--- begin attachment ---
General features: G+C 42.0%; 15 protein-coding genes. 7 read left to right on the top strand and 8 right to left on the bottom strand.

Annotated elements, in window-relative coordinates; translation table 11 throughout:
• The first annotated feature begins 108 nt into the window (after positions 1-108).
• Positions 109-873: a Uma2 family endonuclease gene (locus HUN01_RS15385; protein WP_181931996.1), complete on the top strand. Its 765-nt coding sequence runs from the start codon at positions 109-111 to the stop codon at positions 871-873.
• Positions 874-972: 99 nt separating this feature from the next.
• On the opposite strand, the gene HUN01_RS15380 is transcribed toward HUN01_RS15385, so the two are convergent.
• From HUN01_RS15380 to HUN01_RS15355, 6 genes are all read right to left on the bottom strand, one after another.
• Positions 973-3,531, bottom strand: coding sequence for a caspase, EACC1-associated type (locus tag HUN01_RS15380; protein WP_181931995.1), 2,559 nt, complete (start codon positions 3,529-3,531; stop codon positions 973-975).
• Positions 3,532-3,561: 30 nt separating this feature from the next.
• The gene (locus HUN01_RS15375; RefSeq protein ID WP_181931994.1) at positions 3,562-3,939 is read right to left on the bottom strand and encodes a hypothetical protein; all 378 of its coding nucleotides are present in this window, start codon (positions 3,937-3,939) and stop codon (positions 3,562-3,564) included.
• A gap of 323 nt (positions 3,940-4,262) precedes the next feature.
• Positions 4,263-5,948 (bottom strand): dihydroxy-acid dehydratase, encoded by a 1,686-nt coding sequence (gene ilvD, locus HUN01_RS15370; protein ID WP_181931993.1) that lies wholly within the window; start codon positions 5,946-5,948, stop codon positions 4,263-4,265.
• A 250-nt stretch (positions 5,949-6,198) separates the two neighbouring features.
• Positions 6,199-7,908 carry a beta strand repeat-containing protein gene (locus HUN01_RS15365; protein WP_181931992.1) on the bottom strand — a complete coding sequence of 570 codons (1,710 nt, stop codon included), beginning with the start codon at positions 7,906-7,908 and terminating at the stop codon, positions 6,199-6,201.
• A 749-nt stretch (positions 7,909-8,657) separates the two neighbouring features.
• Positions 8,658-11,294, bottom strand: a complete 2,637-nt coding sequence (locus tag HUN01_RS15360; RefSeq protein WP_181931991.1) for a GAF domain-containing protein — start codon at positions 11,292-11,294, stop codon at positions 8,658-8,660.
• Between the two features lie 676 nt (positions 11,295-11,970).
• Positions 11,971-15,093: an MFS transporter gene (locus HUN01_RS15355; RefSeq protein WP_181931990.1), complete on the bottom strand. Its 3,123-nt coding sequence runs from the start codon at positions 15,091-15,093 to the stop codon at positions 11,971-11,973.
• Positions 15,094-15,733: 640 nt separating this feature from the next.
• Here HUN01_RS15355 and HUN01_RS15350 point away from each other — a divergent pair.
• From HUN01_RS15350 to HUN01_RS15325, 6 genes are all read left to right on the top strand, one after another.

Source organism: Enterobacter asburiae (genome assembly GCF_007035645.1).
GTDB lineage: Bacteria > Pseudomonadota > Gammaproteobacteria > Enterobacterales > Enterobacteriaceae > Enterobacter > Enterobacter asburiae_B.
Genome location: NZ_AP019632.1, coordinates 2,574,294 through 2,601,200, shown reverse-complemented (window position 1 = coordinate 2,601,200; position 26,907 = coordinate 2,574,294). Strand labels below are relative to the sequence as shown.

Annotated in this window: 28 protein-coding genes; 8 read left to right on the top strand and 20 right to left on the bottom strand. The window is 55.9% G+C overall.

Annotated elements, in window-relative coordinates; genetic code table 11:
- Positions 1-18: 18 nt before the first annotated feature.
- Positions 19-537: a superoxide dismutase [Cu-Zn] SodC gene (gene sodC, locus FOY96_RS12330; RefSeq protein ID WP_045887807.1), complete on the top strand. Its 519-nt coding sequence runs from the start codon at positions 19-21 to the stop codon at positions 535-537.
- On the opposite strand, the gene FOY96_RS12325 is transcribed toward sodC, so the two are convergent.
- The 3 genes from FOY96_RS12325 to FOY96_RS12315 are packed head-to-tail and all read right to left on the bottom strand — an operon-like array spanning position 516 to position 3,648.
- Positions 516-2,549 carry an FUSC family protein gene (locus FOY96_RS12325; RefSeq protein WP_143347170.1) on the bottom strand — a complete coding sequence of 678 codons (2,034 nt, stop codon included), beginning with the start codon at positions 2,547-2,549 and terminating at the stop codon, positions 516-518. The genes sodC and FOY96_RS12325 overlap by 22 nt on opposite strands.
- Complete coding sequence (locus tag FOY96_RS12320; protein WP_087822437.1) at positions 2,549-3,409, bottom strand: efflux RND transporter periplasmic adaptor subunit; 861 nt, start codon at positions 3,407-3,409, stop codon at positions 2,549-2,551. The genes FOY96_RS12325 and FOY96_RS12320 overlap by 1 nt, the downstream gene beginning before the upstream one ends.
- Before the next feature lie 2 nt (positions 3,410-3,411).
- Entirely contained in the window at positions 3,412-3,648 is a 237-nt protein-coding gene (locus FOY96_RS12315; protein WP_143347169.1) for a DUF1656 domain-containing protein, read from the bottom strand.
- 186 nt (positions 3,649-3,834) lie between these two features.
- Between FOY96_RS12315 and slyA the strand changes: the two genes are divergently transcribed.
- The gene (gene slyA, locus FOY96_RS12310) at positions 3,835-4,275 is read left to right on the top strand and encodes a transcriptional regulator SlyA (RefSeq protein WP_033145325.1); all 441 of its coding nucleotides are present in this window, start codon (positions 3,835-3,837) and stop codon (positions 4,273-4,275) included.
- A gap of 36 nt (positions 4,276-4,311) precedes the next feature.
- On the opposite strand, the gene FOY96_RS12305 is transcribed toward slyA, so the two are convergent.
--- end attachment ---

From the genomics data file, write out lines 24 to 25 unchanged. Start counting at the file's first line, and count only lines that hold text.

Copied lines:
Genome location: NZ_AP019632.1, coordinates 2,574,294 through 2,601,200, shown reverse-complemented (window position 1 = coordinate 2,601,200; position 26,907 = coordinate 2,574,294). Strand labels below are relative to the sequence as shown.

Annotated in this window: 28 protein-coding genes; 8 read left to right on the top strand and 20 right to left on the bottom strand. The window is 55.9% G+C overall.